W. Somerset Maugham: The Moon and Sixpence

20. Chapter XX (continued)

Presently, after moving, he leaned back and gazed with a curious abstraction at his antagonist. This was a fat, bearded Frenchman. The Frenchman considered the position, then broke suddenly into jovial expletives, and with an impatient gesture, gathering up the pieces, flung them into their box. He cursed Strickland freely, then, calling for the waiter, paid for the drinks, and left. Stroeve drew his chair closer to the table.

"Now I suppose we can talk," he said.

Strickland's eyes rested on him, and there was in them a malicious expression. I felt sure he was seeking for some gibe, could think of none, and so was forced to silence.

"I've brought an old friend to see you," repeated Stroeve, beaming cheerfully.

Strickland looked at me thoughtfully for nearly a minute. I did not speak.

"I've never seen him in my life," he said.

I do not know why he said this, for I felt certain I had caught a gleam of recognition in his eyes. I was not so easily abashed as I had been some years earlier.

"I saw your wife the other day," I said. "I felt sure you'd like to have the latest news of her."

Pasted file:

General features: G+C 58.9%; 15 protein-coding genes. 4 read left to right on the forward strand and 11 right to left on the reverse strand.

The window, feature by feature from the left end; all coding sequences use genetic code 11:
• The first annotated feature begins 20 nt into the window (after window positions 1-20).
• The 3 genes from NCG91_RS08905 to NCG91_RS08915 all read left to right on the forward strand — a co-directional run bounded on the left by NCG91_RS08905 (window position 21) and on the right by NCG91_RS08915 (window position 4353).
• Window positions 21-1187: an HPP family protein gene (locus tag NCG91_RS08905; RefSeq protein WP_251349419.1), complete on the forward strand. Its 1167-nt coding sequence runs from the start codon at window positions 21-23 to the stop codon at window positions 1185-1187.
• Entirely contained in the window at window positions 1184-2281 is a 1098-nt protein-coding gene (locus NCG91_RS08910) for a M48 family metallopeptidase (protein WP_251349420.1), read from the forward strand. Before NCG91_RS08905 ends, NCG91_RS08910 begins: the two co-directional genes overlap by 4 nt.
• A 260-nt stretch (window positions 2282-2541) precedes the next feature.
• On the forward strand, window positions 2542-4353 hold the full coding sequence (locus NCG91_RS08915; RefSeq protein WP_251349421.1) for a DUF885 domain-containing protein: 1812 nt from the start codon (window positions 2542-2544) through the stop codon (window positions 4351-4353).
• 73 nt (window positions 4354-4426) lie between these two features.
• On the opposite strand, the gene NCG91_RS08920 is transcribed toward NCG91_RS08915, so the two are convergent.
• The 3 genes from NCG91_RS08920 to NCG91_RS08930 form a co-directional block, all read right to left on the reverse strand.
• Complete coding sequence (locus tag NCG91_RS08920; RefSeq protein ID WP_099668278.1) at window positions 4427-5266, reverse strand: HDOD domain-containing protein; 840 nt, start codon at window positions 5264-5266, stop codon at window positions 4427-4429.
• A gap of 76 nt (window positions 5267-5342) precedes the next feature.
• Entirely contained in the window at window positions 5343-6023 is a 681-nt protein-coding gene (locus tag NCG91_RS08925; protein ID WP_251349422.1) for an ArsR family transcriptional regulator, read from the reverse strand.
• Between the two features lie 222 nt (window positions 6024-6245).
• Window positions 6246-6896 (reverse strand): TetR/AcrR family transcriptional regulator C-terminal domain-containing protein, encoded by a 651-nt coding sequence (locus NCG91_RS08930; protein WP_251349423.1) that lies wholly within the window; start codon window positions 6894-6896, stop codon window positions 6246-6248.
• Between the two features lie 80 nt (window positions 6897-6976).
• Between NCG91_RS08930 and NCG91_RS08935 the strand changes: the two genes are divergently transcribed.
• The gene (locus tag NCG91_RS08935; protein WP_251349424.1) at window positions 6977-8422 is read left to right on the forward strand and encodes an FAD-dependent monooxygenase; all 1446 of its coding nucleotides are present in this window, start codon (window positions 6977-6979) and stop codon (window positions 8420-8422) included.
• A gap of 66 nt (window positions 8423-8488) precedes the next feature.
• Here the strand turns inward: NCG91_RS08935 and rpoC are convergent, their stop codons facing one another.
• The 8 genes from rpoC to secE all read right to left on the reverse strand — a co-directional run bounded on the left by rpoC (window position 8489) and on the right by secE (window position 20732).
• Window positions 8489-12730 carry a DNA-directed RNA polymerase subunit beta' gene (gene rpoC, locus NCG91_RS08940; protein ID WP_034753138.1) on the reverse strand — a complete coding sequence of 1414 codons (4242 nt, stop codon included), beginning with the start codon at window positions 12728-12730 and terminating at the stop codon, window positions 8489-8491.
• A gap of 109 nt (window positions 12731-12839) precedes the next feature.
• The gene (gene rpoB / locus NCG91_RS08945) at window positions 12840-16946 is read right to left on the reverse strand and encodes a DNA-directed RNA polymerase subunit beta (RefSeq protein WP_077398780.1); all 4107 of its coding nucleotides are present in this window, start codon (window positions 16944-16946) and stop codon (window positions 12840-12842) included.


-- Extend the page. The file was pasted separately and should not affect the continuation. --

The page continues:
He gave a short laugh. His eyes twinkled.

"We had a jolly evening together," he said. "How long ago is it?"

"Five years."

He called for another absinthe. Stroeve, with voluble tongue, explained how he and I had met, and by what an accident we discovered that we both knew Strickland. I do not know if Strickland listened. He glanced at me once or twice reflectively, but for the most part seemed occupied with his own thoughts; and certainly without Stroeve's babble the conversation would have been difficult. In half an hour the Dutchman, looking at his watch, announced that he must go. He asked whether I would come too. I thought, alone, I might get something out of Strickland, and so answered that I would stay.

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